Balancing GenAI’s risks and opportunities in insurance

What's behind its recent rapid acceleration?

Balancing GenAI’s risks and opportunities in insurance


By Mia Wallace

With every new day bringing new use cases, the risks and opportunities presented by generative AI (GenAI) are becoming clearer than ever.

At the crux of the balancing act of utilizing GenAI while mitigating the threats it can pose is the same factor behind its recent evolution – its accessibility. It is this which sets GenAI apart from other elements of artificial intelligence, according to Barbara Fernandez (pictured), head of Insur_space at MAPFRE.

The “conversational” nature of the technology is enabling users from any background to access super complex and sophisticated applications at their own pace and in their own natural language. The fact that you don’t need to be an expert to use the tool is a critical factor behind its rapid acceleration, she said, and this democratization is also why there have been so many surprising applications of GenAI and its capabilities to date.

The role of insurance in a GenAI-equipped future

Sharing some insights into MAPFRE’s recent report into how different scenarios can map out ‘the role of insurance in a society embracing GenAI’, she noted that it is not posing new threats but rather has the potential to escalate threats already present in other digital technologies. Take, for example, cybersecurity and fraud, she said - they’re not new challenges for the insurance industry but the democratizing aspect of GenAI is making fraud much easier to commit.

“We need to be prepared as companies but also as individuals,” she said. “For instance, today, if you’re sharing audio, you are providing data to synthesise your voice, and even 10 seconds of recording is enough… Companies in insurance also need to work on your protection but, at the end of the day, the first and last door [threats] enter through is the one you open. Everything is about awareness and having the right training, both as companies and individuals.”

Understanding the ‘addictive’ nature of new technologies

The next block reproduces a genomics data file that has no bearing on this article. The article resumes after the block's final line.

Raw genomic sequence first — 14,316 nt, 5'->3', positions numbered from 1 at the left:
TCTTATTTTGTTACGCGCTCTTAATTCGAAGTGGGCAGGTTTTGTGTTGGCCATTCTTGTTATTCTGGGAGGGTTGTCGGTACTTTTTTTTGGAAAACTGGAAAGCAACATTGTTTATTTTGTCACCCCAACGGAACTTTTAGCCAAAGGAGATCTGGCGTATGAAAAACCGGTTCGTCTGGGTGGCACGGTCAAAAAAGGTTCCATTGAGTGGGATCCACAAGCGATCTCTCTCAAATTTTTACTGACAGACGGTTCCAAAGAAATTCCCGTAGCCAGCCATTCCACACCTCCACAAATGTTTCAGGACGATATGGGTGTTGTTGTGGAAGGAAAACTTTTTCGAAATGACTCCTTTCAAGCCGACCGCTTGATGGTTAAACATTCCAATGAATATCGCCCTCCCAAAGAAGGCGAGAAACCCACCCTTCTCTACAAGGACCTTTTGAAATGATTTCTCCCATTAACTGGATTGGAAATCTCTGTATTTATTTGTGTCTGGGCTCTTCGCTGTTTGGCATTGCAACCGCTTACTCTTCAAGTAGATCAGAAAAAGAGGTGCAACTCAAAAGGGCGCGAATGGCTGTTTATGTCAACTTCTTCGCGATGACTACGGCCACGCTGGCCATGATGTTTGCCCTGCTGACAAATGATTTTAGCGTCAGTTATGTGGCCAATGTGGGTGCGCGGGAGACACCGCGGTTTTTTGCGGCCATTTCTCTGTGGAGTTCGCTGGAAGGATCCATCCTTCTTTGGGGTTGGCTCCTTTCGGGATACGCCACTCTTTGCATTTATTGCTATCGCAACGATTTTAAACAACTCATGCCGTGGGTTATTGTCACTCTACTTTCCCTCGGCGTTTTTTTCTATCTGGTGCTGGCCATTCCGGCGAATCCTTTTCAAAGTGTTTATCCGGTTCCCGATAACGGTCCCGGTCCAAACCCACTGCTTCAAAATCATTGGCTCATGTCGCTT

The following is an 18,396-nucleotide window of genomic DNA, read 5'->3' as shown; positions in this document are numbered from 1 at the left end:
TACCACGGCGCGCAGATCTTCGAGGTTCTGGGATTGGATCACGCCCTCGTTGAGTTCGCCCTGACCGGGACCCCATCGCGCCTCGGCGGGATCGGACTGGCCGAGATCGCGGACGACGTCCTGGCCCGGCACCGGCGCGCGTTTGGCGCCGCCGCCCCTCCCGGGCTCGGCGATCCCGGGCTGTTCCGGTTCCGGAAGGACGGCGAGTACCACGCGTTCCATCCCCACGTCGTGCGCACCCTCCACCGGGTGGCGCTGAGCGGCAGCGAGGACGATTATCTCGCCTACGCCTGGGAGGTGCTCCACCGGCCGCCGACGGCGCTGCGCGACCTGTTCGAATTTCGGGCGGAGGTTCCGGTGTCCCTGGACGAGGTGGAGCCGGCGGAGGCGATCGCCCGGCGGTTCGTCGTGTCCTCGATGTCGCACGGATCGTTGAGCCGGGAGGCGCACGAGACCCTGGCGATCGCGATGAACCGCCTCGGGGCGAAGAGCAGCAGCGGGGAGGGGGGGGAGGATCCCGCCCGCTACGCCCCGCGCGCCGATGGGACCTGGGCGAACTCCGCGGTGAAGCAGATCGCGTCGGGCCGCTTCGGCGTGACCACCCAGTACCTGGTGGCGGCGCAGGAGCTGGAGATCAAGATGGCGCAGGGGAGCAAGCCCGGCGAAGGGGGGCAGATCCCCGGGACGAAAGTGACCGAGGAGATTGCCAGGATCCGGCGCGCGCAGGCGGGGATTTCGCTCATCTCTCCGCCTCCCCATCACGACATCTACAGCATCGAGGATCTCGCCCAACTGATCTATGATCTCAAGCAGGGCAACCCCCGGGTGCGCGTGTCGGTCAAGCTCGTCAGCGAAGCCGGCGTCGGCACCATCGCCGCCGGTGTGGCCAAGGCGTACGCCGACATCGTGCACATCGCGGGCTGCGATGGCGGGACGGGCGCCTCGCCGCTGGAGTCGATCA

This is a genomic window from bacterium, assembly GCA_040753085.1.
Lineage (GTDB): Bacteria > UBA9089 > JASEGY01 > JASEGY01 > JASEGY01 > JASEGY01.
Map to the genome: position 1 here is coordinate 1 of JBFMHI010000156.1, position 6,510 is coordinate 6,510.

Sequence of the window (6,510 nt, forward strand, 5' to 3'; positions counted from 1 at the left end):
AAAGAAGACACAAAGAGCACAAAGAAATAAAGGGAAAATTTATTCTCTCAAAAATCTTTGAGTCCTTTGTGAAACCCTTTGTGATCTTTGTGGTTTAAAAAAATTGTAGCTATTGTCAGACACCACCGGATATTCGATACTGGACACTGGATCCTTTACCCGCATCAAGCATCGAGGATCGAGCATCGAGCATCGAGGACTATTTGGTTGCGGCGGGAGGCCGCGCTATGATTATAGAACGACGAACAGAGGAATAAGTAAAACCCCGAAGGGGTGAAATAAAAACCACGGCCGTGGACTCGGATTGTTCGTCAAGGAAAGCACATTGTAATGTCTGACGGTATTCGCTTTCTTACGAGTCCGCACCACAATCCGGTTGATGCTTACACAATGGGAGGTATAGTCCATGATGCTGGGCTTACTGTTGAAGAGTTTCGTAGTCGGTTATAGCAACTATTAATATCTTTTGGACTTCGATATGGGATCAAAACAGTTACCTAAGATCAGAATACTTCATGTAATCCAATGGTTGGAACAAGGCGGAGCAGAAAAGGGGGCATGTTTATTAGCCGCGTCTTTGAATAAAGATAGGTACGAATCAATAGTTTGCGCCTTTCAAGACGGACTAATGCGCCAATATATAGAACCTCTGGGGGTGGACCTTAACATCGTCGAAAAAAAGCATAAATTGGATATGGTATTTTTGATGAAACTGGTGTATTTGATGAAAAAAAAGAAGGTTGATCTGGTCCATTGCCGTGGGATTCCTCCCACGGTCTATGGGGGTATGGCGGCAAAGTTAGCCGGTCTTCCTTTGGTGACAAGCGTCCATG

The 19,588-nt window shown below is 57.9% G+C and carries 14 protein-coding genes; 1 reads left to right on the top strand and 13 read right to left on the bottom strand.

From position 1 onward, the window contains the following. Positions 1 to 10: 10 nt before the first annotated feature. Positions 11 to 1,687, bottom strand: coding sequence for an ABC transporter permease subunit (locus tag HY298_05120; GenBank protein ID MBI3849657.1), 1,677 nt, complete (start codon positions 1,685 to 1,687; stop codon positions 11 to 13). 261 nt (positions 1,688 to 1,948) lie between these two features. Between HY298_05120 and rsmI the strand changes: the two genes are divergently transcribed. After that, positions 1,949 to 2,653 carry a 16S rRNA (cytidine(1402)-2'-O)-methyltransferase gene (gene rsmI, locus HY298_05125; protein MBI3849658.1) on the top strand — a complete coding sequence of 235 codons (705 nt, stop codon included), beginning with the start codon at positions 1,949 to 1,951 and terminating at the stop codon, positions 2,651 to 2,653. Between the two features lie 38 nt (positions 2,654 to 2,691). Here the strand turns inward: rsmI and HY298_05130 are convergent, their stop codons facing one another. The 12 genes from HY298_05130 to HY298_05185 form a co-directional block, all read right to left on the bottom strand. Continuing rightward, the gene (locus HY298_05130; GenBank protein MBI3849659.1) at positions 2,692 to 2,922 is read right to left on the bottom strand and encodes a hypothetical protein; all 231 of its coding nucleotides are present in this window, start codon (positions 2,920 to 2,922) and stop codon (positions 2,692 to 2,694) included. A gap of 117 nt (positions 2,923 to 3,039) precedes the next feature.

While the cyber and fraud implications of GenAI are its main threats, Fernandez highlighted that other aspects of this tool are flying somewhat under the radar. One of these is related to mental health, she said, because it’s clear that there is a growing addiction to and reliance on digital technologies. Its accessibility means GenAI is making it easier for humans to interact with machines, which could advance this addictive behaviour.

“Again, GenAI is not generating this addiction but rather increasing it,” she said. “In a specific scenario, [a person] could create a relationship with a machine, if the processes are so sophisticated that you feel you’re communicating with another person… This is an extreme scenario which would have implications for a person’s mental health. But let’s not go to that extreme. Let’s look at where we currently are, which is that we are completely connected. And the easier your life is thanks to technology, the more you want to use it.

“This addiction is something that could generate some mental health issues. Other issues relate to critical thinking because when you’re asking for a summary or specific insights from information that you’ve shared with a machine, the issue is that human beings are lazy. We tend to think the things in front of us are correct, which is very high risk.”


The power of critical thinking needs to be preserved and nurtured, she said, particularly in the context of such highly accessible digital tools. Another potential risk for companies to bear in mind is how GenAI will impact how people interact with each other and companies, which could lead to the role of organisations shifting. In the future, the number of interactions with companies may be significantly reduced, which presents a risk to those companies which currently deal directly with consumers. They need to question what their role will be in a society that embraces GenAI – and they need to start questioning that now.

How insurance companies can equip themselves for the future

As to how insurance companies can walk the tightrope of opportunity and risk presented by GenAI, Fernandez cautioned on the need to take a measured approach to the technology, and not get blown away by the hype surrounding this tool. When any technology appears, she said, companies need to deep-dive into its capabilities and test them out.

Companies also need to face that there’s a growing gap between the individual employees who are training themselves to utilise GenAI effectively, and company-wide policies around GenAI use. That gap is growing, she said, and companies need to face this if they’re going to bridge that gap because you can’t stop people using it on their personal devices – rather, the focus needs to be on training employees to understand the tool and use it properly.

“The first thing companies that want to make the most of GenAI need to face at a corporate level is the need to train employees – and that’s reskilling all employees, not just the ones deploying the algorithm or the technical team – because everybody needs to understand how this works,” she said. “The second key thing is to recognise that GenAI is useful for a lot of use cases but not every single thing.”

Fernandez’s message is clear - insurance businesses cannot afford to be shocked by the hype around GenAI but invest and test to ensure that it’s applied only where it makes sense.

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